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For S. Korean actor, democracy brings new roles

December 18, 2007|Bruce Wallace | Times Staff Writer

SEOUL — Park Yong-shik is as bald now as he was 27 years ago when he was one of South Korea's most popular television actors, playing bad guys and funny guys, from shoemakers to Buddhist monks.

He was 34 and enjoying the best years of his career when Gen. Chun Doo-hwan came to power in a military coup, rigged an election to become president and, among other autocratic acts, made it clear that the actor who looked a lot like him would never again be seen on TV.

"I remember the first time he appeared on television, my friends said to me: 'Hey, that guy looks exactly like you,' " says Park, recalling the period in late 1979 when Chun began maneuvering to usurp civilian control. "I told them: 'No, he's only bald like me.'

"He was 15 years older. But on TV, we looked the same."

Park would not get another acting job until 1988, not until Chun's presidency crashed on the anvil of violent pro-democracy demonstrations that demanded the release of thousands of dissidents and the right to directly elect the president. On Wednesday, South Koreans will go to the polls to choose among 11 contenders in a rollicking atmosphere in which presidents and their putative successors are often brutally mocked but seldom feared.

"Back then, you had a person who was intentionally made into a god, deified to make him stand out more," Park says. "Now, it's the total opposite. Sometimes freedom can seem so disorderly and chaotic that I wonder if we have too much. There is no holy place you cannot touch."

At times, trash talk seems to be the prime currency of South Korean political discourse. Rude. Colorful. Hyperbolic.

Outgoing President Roh Moo-hyun has been a lightning rod for abuse, with attacks coming from both his ideological enemies in conservative circles and from liberals who feel betrayed by what they see as his failures.

In a typical attack, the main opposition Grand National Party (GNP) accused Roh this year of "suffering from delusions of grandeur and narcissism" and declared: "We're seriously concerned about the president's mental health."

Roh has dished the insults right back, suggesting in a highly controversial June speech that "politics and the media are among the nation's most backward sectors."

In 2003, his governing liberal Uri Party tried to pass a law that would have limited the market share that could be controlled by a media company, which was widely seen as an attempt to curb the power of the three largest conservative media groups. The effort failed, but Roh has continued to attack conservative media companies.

"Democracy is very young in Korea and the political language is very hard and very rude," says Cho Gab-je, a former newspaper publisher and prominent conservative journalist, who adds that Roh's leftist politics could "sometimes be described as a kind of treason."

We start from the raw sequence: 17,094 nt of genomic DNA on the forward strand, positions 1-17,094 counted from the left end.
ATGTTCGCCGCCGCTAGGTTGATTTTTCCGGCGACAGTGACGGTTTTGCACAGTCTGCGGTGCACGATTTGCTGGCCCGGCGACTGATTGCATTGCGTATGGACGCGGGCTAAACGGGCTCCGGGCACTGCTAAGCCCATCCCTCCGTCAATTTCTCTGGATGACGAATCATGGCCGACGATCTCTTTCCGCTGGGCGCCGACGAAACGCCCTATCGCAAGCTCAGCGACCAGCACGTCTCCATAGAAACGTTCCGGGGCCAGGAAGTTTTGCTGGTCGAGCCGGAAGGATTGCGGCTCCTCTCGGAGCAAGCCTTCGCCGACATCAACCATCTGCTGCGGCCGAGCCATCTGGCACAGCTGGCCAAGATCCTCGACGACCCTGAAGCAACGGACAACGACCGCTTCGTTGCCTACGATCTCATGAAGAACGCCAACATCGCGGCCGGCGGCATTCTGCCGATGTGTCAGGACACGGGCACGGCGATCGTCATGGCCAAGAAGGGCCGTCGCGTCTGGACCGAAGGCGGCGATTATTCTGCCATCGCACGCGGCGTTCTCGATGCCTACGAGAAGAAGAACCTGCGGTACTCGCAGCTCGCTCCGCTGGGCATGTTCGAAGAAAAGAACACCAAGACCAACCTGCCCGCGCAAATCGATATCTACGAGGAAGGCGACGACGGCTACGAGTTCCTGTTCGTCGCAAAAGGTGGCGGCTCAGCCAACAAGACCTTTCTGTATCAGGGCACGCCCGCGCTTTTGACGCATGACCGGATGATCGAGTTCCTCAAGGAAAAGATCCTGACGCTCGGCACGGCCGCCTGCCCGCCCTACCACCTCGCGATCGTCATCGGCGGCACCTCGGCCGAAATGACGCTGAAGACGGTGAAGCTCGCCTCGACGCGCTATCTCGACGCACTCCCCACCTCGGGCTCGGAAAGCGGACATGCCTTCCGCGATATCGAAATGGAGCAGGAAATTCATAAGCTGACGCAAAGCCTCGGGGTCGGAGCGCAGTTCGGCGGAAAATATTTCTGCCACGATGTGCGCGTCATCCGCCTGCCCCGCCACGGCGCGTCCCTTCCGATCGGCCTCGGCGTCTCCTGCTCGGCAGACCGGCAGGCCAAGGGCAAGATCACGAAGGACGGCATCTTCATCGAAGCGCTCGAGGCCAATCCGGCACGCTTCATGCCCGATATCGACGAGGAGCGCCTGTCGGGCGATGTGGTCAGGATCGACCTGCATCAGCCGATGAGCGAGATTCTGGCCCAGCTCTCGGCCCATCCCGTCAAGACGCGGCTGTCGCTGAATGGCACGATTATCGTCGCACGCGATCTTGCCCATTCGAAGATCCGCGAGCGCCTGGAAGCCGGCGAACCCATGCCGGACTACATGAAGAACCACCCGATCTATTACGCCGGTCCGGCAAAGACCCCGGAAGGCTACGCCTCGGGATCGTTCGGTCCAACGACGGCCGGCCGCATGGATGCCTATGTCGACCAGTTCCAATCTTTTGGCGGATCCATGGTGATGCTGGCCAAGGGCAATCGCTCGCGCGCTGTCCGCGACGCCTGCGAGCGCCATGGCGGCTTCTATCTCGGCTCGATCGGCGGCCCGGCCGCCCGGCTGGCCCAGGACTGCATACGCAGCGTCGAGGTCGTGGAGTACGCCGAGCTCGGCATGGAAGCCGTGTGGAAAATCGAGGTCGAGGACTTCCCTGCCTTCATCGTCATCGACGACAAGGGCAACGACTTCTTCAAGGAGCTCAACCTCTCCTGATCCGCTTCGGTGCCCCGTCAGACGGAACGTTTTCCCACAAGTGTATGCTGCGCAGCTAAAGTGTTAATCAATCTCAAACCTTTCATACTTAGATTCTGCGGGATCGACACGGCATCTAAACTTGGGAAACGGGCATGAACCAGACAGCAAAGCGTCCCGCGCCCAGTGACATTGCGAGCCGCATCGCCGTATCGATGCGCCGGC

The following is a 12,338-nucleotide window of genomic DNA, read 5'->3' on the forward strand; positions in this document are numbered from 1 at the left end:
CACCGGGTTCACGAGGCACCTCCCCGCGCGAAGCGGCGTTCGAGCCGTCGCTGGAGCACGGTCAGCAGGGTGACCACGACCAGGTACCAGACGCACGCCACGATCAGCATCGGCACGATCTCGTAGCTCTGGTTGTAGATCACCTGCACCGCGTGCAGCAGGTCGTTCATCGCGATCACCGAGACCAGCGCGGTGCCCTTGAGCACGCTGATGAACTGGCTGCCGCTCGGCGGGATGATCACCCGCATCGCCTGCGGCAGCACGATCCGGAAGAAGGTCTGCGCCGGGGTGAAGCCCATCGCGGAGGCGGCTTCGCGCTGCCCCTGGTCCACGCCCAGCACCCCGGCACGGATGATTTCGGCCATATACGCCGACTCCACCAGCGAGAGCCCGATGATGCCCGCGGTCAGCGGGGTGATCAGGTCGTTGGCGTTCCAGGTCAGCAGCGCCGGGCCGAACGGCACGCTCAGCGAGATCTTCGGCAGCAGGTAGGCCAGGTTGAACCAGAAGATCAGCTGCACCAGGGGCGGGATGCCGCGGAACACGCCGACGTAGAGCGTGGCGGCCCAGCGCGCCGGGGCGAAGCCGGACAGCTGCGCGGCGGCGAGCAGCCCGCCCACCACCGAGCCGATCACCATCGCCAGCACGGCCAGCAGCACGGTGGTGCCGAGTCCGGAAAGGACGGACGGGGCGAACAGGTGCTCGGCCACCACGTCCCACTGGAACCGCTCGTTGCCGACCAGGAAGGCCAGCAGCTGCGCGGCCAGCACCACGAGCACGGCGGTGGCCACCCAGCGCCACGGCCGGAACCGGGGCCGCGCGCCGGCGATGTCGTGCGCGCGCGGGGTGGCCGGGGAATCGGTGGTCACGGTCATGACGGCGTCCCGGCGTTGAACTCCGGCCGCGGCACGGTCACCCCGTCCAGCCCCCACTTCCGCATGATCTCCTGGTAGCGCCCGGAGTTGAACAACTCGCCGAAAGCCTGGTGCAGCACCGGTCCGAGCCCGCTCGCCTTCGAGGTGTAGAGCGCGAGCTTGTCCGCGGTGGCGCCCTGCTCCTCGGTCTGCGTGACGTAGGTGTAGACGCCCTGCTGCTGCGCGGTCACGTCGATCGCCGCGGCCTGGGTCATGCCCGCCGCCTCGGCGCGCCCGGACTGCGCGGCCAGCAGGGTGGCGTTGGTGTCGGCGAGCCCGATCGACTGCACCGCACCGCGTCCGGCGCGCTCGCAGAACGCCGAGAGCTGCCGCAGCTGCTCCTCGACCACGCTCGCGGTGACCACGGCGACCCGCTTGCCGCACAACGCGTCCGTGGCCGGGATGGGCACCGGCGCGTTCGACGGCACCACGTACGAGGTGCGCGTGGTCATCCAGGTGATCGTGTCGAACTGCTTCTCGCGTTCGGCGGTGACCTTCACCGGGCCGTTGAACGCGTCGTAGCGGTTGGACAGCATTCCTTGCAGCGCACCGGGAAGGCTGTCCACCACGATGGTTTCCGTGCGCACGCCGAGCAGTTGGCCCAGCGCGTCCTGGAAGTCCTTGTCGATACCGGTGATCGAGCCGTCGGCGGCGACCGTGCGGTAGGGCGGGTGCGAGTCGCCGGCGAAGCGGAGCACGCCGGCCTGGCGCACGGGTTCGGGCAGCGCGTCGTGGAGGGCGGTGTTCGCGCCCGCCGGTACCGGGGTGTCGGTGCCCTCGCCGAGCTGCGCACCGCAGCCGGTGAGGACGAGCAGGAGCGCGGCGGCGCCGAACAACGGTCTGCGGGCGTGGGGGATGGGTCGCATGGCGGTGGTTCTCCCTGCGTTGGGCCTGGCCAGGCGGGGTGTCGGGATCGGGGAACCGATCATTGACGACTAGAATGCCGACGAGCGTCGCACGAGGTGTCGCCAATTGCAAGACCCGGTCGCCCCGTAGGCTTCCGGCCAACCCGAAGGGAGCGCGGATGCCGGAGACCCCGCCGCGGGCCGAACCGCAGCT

Some Koreans see this willingness to speak whatever's on your mind to those in power as a sign of democracy's robust health, with Koreans no longer intimidated by the "emperor presidency" of old, Cho says. "Of course, the standard of reporting in the Korean press is too low. But there is competition in the media, and this will improve politics. Our behavior has not gone too far."

Still, some argue that a measure of restraint is badly needed.

"On the surface, it seems there's more freedom, but there's no maturity to the debate," says Hong Se-hwa, an editor at the liberal Hankyoreh newspaper. "On the Internet, all the attacks on each other make me worry our democracy might stop here and regress."

Hong also argues that Roh's shoot-from-the-hip style has diminished the aura of the presidency, a surprising comment from someone who, as a student, was hounded by the last military dictatorship into an exile that lasted 23 years.

"A president does need to maintain some level of authority, but Roh has lowered the dignity of the office," he says. "There is a difference between authority and authoritarianism, and there's a part of the job that requires authority."

Yet no matter how messy democracy may be at times, few would want to do without it.

"A person's life was worth less than a fly's back then," says Park, whose acting career ceased after Chun consolidated control over the national media.

Park remembers those days when a president's vanity blackballed him as "the darkest time in my life." Directors suggested he do radio work. Friends told him to buy a wig.

He ran a mill instead, grinding sesame seeds and red peppers into oils. His wife wanted to move to the U.S., but he was too stubborn to leave, he says.

"Acting was the only thing that mattered in my life. . . . I told my wife: 'He claims he'll only rule for one term, and then I'll only be in my 40s.' "

Park was back acting almost as soon as Chun left office in disgrace (tried for treason by a democratic government in 1995, he was condemned to death, though the sentence was later commuted).

Park has since agreed to play his nemesis in TV dramas and movies "about 10 times," he says. The two even met after Chun called one day in 1991 and said he'd like to apologize.

"Oh, yes," he laughs when asked if they resembled each other after all. "My nose. My eyes. My baldness."

"I might be the only man on Earth to have had this experience," Park says. "It could never happen today. There's so much freedom that it's the president who feels uncomfortable.

"There are many things we gained with freedom," he says. "And also things we have lost."

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bruce.wallace@latimes.com

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